How it works:
The students involved in this unit of study will have many opportunities to explore geometric solids (polyhedra). Working together in small cooperative groups, they will sort polyhedra according to their attributes. This process of observing similarities and differences will allow children to learn the components of these shapes and how they are related. They will become familiar with a common mathematical vocabulary that they will use throughout this unit.
Children will also begin to look at their real world through the eyes of a mathematician. They will identify geometric solids in the real world and again use their learned vocabulary to describe what they see.
Students will play a game called "Guess My Solid" – where they will ask questions about the attributes of a hidden shape in order to figure out which shape it is. Through a process of elimination, students should be able to name the mystery solid. This activity reinforces their knowledge of the characteristics of these shapes as well as the use of geometric vocabulary. In addition, as students become more familiar with the attributes of the geometric solids, they are more skilled at figuring out the mystery shape!
When students build their own models of polyhedra they think about how many sides, vertices, and faces their shape has. In this activity students look at flat representations of polyhedra and they need to make the
three-dimensional shape. Again, their knowledge of the attributes of the polyhedra is reinforced. Students also continue to see the relationship between different polyhedra when they are physically building
Standards addressed by this unit:
The NYS Science Education Standards which apply to the lessons include:
The student will use many types of figures and
identify the figures by their properties
The student refers to geometric shapes and terms correctly with concrete objects or drawings (i.e., vertex, edge, polygon, triangle, rectangle).
The student visualizes and represents two- and three-dimensional views of various polyhedra.
The student solves problems by showing relationships between and among geometric figures.
Sets of wooden geometric solids. Each solid needs to be labeled with a letter so that we can refer to them
(i.e. label all triangular prisms “A”) – 1 set per group of 4-5 students.
Building materials such as straws, toothpicks, and connectors (such as jelly beans or small marshmallows).
Paper for recording
The students involved in this project were a heterogeneous group of third graders with varying mathematical abilities. The students have had prior experience in the lower grades working with 2 dimensional shapes (i.e. pattern blocks) and had knowledge of common geometric vocabulary (square, triangle, rectangle, circle). Although their vocabulary of solid geometric shapes (3-D) was limited, the children have had many experiences building with blocks as well as experience with solids in the lower grades.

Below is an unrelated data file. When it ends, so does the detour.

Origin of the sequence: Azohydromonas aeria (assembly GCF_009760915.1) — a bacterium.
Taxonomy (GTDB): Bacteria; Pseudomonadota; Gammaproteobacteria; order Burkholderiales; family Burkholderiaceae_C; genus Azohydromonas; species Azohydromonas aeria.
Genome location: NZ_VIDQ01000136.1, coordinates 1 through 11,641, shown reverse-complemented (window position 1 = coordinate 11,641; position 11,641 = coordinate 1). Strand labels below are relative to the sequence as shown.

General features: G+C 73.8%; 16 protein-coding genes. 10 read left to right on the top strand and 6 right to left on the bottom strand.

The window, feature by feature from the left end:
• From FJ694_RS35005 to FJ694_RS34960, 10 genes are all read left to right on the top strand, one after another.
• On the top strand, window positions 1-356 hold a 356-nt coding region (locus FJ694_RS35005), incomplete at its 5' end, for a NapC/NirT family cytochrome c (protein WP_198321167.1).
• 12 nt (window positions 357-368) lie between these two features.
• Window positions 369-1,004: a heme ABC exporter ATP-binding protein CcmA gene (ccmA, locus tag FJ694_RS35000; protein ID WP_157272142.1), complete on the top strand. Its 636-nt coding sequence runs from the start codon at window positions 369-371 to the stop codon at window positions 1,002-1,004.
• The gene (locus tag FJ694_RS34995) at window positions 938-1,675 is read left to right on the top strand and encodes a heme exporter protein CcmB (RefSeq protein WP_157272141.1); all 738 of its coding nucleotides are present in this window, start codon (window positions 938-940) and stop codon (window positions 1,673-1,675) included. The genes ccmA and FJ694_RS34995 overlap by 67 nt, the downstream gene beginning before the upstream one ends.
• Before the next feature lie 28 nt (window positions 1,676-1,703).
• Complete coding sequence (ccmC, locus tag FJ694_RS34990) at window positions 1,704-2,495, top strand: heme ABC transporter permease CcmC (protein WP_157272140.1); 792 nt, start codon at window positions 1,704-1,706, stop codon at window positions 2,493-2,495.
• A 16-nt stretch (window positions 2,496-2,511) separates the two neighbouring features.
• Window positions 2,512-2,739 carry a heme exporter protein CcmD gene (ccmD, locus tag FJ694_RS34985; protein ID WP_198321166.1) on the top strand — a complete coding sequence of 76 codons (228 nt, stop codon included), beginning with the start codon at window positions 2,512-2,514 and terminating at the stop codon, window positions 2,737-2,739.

Geometry is everywhere in the real world. The bed
in which you sleep, the book you hold, the ice cream cone you eat are all geometric. Children come to this study with a natural excitement because it is so related to everything around them. Students who do not see themselves as successful mathematicians—because they struggle with number concepts—are successful in this unit. Working with
manipulatives, students become careful observers and develop the ability to see relationships between different geometric solids. Through cooperative learning experiences children learn a shared vocabulary and conduct sophisticated mathematical conversations. It is exciting to hear children continue mathematical debates way past math time! Students have the opportunity to demonstrate their learning when they create their own models of three-dimensional polyhedra.
To enable the teacher to build his/her geometric vocabulary, it would be helpful to have a mathematical dictionary on hand. The dictionary is an excellent resource for helping to answer student queries. Creating enlarged charts with the shapes, their attributes and their names provides a good resource for the children—after their initial
investigations. Have extra jellybeans and marshmallows ready for children to eat after
the building activity!
Alice Hom has been at P.S. 6 for 18 years, teaching in the Resource
Room, kindergarten, 2nd, and 3rd grades. Recently, she has served as the math
staff facilitator. She is the recipient of past IMPACT II Adaptor and Developer grants. In
addition, she is a National Teacher Policy Institute MetLife Fellow.
Barbara Rosenblum has been teaching in New York City for the past 12 years. She taught
second grade at P.S. 6 for 10 years, and currently teaches 3rd grade. She is
a Teacher Leader working with other teachers in areas of reading and writing. Barbara was a Resident Teacher in
a former District 2 mentoring program called Professional Development Laboratory. She has learned alongside other teachers at the Teachers College Reading and Writing Institute and has taught at their summer institute.
In addition, she was a former recipient of an
IMPACT II Disseminator Grant.
Estimated class periods to complete: 6
Beginning grade level: 3
Ending grade level: 5